Jaxon Shipley had big shoes to fill when he arrived on campus four years ago. Shoes he was familiar with.
Shipley followed his big brother, Jordan, to the University of Texas. The older Shipley was a standout on the field. He hauled in 116 passes for 1, 485 yards and 13 touchdowns while helping the Longhorns play for the national championship in 2009. Texas fans knew the younger Shipley planned to play for his brother’s school, joining Colt McCoy’s little brother on the Forty Acres. Many fans thought the McCoy-to-Shipley tradition would continue, as well as national championship appearances.
None of that transpired. Case McCoy saw limited playing time in his career until a season-ending injury to David Ash in 2013 opened the door for him. Shipley battled a groin injury and was limited to 56 catches. Even through the injury, he was still a critical component of the offense. McCoy relied on Shipley for key third and fourth down conversions. He was clutch, with 35 of his grabs going for first downs.
This season a healthy Shipley bodes well for whoever starts at quarterback. Offseason surgery fixed his groin injury. He looked good in the spring game, getting behind the secondary for a sure touchdown had Tyrone Swoopes been able to get him the ball. Shipley is primed to be the quarterback’s security blanket, much like his brother was to McCoy.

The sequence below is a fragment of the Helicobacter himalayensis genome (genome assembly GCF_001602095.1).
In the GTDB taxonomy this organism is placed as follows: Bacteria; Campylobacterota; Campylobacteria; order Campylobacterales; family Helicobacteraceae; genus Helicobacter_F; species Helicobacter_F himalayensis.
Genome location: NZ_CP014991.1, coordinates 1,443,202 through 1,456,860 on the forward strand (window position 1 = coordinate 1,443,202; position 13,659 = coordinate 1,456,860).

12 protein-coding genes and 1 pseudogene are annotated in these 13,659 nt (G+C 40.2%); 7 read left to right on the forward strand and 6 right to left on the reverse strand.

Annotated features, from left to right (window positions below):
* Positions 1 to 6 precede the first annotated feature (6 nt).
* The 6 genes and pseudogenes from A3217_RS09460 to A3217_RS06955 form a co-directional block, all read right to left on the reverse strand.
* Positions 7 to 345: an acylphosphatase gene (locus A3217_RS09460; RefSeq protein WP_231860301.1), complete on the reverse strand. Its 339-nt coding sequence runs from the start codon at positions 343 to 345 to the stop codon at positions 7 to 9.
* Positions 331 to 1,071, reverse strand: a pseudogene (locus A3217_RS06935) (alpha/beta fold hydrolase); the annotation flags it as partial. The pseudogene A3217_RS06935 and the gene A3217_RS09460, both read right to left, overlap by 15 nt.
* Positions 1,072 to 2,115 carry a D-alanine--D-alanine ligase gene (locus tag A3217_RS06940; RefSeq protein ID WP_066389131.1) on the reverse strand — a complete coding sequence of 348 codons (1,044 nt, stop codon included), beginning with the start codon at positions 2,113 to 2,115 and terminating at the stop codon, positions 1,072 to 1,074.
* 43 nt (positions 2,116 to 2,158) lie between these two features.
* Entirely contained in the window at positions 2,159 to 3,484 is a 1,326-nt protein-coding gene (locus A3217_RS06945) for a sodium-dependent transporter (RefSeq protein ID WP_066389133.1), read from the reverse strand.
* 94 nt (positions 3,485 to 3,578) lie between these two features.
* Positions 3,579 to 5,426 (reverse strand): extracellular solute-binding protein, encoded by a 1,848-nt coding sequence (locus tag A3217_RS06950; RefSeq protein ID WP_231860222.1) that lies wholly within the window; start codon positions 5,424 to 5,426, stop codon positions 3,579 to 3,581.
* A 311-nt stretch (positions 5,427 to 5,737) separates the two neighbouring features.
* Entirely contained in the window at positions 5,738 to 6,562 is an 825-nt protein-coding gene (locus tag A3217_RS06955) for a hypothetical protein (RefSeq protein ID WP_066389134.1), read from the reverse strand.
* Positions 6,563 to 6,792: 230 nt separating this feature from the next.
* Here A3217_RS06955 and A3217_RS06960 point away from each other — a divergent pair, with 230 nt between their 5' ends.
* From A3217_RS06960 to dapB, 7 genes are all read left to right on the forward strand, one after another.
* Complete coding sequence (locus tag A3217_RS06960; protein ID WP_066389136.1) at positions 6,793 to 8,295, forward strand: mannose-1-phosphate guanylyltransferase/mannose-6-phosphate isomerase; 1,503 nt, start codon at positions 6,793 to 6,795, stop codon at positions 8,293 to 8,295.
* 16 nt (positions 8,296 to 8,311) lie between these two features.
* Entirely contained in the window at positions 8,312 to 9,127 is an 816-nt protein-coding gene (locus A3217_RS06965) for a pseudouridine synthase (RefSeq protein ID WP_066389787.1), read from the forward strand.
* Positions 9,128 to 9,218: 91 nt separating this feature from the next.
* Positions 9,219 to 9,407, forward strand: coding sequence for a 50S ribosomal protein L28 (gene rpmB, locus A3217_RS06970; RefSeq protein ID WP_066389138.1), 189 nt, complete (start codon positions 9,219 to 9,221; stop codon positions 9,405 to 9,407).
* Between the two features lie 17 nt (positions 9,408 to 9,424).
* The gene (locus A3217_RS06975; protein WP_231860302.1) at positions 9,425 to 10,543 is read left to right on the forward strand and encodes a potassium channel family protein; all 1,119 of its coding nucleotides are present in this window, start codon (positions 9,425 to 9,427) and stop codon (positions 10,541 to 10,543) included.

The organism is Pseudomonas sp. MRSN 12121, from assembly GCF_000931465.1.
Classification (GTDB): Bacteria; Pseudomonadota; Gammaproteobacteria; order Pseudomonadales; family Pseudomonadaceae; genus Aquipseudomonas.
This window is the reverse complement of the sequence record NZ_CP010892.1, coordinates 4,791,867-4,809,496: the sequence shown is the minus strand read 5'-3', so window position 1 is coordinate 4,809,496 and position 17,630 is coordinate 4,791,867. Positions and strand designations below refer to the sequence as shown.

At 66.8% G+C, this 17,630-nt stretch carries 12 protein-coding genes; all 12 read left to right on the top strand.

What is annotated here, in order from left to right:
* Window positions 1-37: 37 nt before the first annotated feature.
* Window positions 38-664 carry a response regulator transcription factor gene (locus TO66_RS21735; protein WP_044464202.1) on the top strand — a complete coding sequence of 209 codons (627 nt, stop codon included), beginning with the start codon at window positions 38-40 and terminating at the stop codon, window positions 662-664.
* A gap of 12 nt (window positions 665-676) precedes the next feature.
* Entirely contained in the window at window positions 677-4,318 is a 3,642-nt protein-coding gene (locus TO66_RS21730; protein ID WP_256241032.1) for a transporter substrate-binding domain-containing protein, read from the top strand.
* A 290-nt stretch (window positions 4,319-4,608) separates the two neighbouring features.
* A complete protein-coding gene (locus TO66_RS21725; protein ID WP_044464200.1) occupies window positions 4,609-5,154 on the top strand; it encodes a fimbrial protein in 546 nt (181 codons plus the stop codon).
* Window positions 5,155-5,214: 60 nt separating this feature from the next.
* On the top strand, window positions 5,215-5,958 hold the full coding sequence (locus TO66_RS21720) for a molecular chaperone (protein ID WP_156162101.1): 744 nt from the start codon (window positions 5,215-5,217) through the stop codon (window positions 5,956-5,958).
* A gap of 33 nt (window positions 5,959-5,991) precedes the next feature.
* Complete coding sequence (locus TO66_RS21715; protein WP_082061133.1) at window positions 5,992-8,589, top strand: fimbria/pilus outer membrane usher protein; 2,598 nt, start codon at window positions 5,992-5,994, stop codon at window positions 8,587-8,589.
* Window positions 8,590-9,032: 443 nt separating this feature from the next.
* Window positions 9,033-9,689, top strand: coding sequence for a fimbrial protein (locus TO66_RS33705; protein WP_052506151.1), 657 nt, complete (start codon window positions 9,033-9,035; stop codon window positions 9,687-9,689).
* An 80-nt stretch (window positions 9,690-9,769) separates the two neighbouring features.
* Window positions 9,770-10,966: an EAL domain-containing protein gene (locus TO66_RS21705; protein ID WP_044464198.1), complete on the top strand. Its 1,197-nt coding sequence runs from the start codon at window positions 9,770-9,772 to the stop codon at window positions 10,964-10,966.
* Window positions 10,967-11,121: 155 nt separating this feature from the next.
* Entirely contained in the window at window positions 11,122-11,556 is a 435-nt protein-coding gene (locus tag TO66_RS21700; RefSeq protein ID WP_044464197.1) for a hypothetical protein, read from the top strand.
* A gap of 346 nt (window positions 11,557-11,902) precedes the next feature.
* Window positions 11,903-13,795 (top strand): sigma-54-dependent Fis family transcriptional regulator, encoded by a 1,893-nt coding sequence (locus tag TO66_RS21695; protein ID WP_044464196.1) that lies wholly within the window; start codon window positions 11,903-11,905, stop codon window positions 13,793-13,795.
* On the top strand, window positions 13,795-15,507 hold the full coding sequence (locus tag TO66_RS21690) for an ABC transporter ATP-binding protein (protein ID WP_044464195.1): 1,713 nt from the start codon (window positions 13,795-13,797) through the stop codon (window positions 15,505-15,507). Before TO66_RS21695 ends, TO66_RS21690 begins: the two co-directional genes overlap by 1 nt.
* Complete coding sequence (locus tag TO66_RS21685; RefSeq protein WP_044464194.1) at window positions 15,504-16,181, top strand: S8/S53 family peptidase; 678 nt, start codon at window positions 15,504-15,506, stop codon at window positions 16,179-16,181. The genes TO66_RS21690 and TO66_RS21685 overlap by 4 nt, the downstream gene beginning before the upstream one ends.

Marcus Johnson and Kendall Sanders emerged last season as deep threats. This should open up the middle of the field for Shipley to do his work. A new offensive scheme could also give the receivers more opportunities. If the offensive line can give Ash, Swoopes or even Jerrod Heard enough time to go through their reads, this offense should move the ball and put points on the scoreboard.
It is unlikely that Shipley plays for a national championship like his brother did. Nonetheless, the younger Shipley has had a fantastic career at Texas. Now he can reach a status reserved for his brother with a dominant senior year.